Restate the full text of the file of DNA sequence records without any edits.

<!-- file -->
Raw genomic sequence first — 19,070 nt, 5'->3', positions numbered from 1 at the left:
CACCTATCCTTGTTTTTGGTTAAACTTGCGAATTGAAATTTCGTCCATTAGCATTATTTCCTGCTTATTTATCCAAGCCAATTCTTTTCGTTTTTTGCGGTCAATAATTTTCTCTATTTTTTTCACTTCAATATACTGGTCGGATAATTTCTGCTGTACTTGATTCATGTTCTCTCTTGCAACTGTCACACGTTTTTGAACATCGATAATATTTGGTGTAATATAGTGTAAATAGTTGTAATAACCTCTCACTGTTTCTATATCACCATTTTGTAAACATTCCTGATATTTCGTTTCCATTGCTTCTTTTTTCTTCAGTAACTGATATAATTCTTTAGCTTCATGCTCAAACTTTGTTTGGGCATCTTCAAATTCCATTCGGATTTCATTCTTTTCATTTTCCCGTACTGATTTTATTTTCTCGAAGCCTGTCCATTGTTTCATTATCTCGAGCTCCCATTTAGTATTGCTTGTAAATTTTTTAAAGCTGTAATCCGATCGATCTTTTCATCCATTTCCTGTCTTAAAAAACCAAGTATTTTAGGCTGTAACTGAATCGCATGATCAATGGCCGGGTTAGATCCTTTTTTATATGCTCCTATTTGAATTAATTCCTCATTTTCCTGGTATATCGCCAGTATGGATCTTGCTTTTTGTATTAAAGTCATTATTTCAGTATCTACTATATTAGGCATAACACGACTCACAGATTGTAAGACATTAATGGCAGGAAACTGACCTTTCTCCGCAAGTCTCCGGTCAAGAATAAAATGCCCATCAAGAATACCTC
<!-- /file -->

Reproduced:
Raw genomic sequence first — 19,070 nt, 5'->3', positions numbered from 1 at the left:
CACCTATCCTTGTTTTTGGTTAAACTTGCGAATTGAAATTTCGTCCATTAGCATTATTTCCTGCTTATTTATCCAAGCCAATTCTTTTCGTTTTTTGCGGTCAATAATTTTCTCTATTTTTTTCACTTCAATATACTGGTCGGATAATTTCTGCTGTACTTGATTCATGTTCTCTCTTGCAACTGTCACACGTTTTTGAACATCGATAATATTTGGTGTAATATAGTGTAAATAGTTGTAATAACCTCTCACTGTTTCTATATCACCATTTTGTAAACATTCCTGATATTTCGTTTCCATTGCTTCTTTTTTCTTCAGTAACTGATATAATTCTTTAGCTTCATGCTCAAACTTTGTTTGGGCATCTTCAAATTCCATTCGGATTTCATTCTTTTCATTTTCCCGTACTGATTTTATTTTCTCGAAGCCTGTCCATTGTTTCATTATCTCGAGCTCCCATTTAGTATTGCTTGTAAATTTTTTAAAGCTGTAATCCGATCGATCTTTTCATCCATTTCCTGTCTTAAAAAACCAAGTATTTTAGGCTGTAACTGAATCGCATGATCAATGGCCGGGTTAGATCCTTTTTTATATGCTCCTATTTGAATTAATTCCTCATTTTCCTGGTATATCGCCAGTATGGATCTTGCTTTTTGTATTAAAGTCATTATTTCAGTATCTACTATATTAGGCATAACACGACTCACAGATTGTAAGACATTAATGGCAGGAAACTGACCTTTCTCCGCAAGTCTCCGGTCAAGAATAAAATGCCCATCAAGAATACCTC